University to host trust research fellows to study Lincolnshire seaside and society
Two researchers will undertake major new studies at the University of Lincoln, UK, after successfully securing fellowships through the prestigious Leverhulme Trust.
Dr Hannah Boston and Dr James Pattison were successful in their application to the Trust’s Early Career Fellowship scheme, which supports those still at a relatively early stage of their academic career to undertake significant piece of publishable work.
The pair will be hosted by the University for the next three years whilst they undertake their research.
Dr Boston, currently a Lecturer in Medieval History at Magdalen College, Oxford, will complete a study titled ‘Private charters and the transmission of ideas in English society, 1000-1307’. The research will examine how ideas and practices around loyalty, property and authority developed, were transmitted and experienced across regional society outside the court-attending elite.
Speaking about her success in securing the Fellowship, Dr Boston said: “I’m delighted to have been offered this fellowship and I’m very grateful to both the Leverhulme Trust and the University of Lincoln for this opportunity. My project will focus on how ideas and practices around loyalty, property, and authority developed within regional English society, 1000-c.1307.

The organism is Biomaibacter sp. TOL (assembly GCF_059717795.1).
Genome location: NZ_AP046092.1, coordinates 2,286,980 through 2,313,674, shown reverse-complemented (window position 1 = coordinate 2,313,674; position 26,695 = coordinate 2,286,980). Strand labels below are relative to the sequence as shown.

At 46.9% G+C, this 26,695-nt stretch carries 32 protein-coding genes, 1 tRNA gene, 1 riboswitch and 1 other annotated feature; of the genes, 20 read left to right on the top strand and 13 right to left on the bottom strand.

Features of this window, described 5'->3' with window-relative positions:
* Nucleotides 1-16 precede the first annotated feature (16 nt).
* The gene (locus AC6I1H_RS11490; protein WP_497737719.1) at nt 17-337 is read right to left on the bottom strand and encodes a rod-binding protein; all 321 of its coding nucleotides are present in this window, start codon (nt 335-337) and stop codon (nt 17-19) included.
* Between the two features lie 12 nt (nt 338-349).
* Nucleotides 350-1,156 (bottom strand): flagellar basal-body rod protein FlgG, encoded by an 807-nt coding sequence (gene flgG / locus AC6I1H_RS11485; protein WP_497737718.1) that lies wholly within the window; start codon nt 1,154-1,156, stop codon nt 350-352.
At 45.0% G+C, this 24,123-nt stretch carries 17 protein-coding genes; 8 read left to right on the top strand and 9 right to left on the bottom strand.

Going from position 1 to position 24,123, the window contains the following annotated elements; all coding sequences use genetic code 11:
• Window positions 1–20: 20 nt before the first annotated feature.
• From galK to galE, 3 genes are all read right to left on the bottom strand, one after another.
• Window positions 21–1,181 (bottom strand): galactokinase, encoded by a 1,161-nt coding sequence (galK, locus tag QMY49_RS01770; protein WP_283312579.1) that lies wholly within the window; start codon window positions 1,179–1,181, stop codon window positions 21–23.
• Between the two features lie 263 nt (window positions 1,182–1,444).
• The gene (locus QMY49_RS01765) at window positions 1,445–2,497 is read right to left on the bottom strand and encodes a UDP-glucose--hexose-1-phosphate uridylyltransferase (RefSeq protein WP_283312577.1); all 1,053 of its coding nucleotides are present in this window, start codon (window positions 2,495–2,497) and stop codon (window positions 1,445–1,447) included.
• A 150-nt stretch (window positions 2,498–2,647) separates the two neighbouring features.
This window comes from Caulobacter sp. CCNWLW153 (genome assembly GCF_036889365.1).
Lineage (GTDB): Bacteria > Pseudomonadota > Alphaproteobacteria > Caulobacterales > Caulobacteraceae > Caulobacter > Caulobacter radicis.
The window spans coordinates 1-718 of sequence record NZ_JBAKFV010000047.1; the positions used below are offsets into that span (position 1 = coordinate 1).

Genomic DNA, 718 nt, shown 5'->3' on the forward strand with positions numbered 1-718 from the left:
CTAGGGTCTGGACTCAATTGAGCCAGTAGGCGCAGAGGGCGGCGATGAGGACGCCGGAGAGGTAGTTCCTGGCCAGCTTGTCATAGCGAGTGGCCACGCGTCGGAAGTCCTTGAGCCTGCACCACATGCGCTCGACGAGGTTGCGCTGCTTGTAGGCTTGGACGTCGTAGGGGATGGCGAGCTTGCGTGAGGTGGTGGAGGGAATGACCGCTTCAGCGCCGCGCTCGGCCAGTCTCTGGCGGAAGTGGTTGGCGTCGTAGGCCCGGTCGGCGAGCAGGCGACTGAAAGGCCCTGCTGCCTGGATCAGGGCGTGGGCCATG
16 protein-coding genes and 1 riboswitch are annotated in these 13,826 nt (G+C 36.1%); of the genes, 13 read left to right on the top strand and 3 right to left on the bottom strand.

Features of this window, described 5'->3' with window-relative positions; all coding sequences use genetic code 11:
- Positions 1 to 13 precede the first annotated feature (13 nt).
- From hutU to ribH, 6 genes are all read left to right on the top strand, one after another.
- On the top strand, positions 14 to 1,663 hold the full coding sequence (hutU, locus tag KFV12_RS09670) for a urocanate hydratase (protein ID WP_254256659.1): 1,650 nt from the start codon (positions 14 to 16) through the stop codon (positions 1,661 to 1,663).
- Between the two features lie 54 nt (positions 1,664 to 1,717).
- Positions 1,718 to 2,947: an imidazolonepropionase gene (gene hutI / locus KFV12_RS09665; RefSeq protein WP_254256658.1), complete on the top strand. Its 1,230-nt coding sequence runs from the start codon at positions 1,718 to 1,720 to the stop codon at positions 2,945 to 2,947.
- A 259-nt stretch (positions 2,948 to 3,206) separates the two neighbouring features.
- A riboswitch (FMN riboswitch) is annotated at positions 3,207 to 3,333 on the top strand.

“I will study the diffusion and variation of these ideas in the contrasting counties of Lincolnshire and Shropshire through a systematic study of private charters — documents produced within, by, and for regional society — and how these concepts underpinned or disrupted local society. This project will also produce resources to promote further research on charters, in conjunction with the University’s archive and heritage partners. I look forward to contributing to research activity and events both in the city and at the University.”
Dr Pattison, a Lecturer in Sociology at the University of Lincoln, will undertake a project entitled ‘Legacies of Empire: Race, Class and Migration at the English Seaside’; an in-depth ethnographic study of the Lincolnshire coast which examines the legacies of empire in a coastal town.
Dr Pattison said: “I am delighted to have been awarded a Leverhulme Early Career Fellowship and to have the opportunity to further my research activities with the time and space to start a research project, which builds on my previous work in post-industrial towns.
“While so-called ‘left behind’ coastal towns, have been at the centre of political commentary in the context of Brexit and the ‘levelling up’ agenda they remain relatively under researched in urban research on race and migration. This research will move beyond the present-centred orientation of these debates to explore the role played by much longer ideological struggles over race, class and nation. Historically, the English seaside resort was central to national – and therefore, imperial – identity and its subsequent decline raises questions over how this fluctuating status of place relates to contemporary attitudes.”
Andrew Hunter, Deputy Vice Chancellor for Research and Innovation, said: “We’re very pleased to have supported Dr’s Boston and Pattison in achieving these Fellowships and look forward to hosting them as they complete their research. This success shows our ever-growing reputation as an institution that values and fosters cutting-edge research.”